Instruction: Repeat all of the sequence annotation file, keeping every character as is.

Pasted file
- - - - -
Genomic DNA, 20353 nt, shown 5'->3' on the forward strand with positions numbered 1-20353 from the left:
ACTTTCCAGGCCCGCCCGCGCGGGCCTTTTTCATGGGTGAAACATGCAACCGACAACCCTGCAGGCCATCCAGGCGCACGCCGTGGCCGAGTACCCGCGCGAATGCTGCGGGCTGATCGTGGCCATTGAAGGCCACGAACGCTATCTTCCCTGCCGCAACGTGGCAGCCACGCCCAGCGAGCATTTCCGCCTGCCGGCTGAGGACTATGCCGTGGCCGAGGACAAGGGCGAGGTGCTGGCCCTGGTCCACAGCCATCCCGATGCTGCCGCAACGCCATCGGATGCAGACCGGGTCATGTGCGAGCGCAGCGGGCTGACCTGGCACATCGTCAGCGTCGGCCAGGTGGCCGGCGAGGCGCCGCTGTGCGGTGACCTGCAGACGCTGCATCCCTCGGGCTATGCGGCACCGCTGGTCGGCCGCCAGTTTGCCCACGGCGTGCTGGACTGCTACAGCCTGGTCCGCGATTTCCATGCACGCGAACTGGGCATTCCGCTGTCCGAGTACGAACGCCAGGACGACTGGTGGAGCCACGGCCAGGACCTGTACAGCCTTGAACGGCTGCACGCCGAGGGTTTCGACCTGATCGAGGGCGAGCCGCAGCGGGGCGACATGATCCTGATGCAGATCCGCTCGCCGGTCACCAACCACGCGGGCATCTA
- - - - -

Genomic DNA, 20353 nt, shown 5'->3' on the forward strand with positions numbered 1-20353 from the left:
ACTTTCCAGGCCCGCCCGCGCGGGCCTTTTTCATGGGTGAAACATGCAACCGACAACCCTGCAGGCCATCCAGGCGCACGCCGTGGCCGAGTACCCGCGCGAATGCTGCGGGCTGATCGTGGCCATTGAAGGCCACGAACGCTATCTTCCCTGCCGCAACGTGGCAGCCACGCCCAGCGAGCATTTCCGCCTGCCGGCTGAGGACTATGCCGTGGCCGAGGACAAGGGCGAGGTGCTGGCCCTGGTCCACAGCCATCCCGATGCTGCCGCAACGCCATCGGATGCAGACCGGGTCATGTGCGAGCGCAGCGGGCTGACCTGGCACATCGTCAGCGTCGGCCAGGTGGCCGGCGAGGCGCCGCTGTGCGGTGACCTGCAGACGCTGCATCCCTCGGGCTATGCGGCACCGCTGGTCGGCCGCCAGTTTGCCCACGGCGTGCTGGACTGCTACAGCCTGGTCCGCGATTTCCATGCACGCGAACTGGGCATTCCGCTGTCCGAGTACGAACGCCAGGACGACTGGTGGAGCCACGGCCAGGACCTGTACAGCCTTGAACGGCTGCACGCCGAGGGTTTCGACCTGATCGAGGGCGAGCCGCAGCGGGGCGACATGATCCTGATGCAGATCCGCTCGCCGGTCACCAACCACGCGGGCATCTA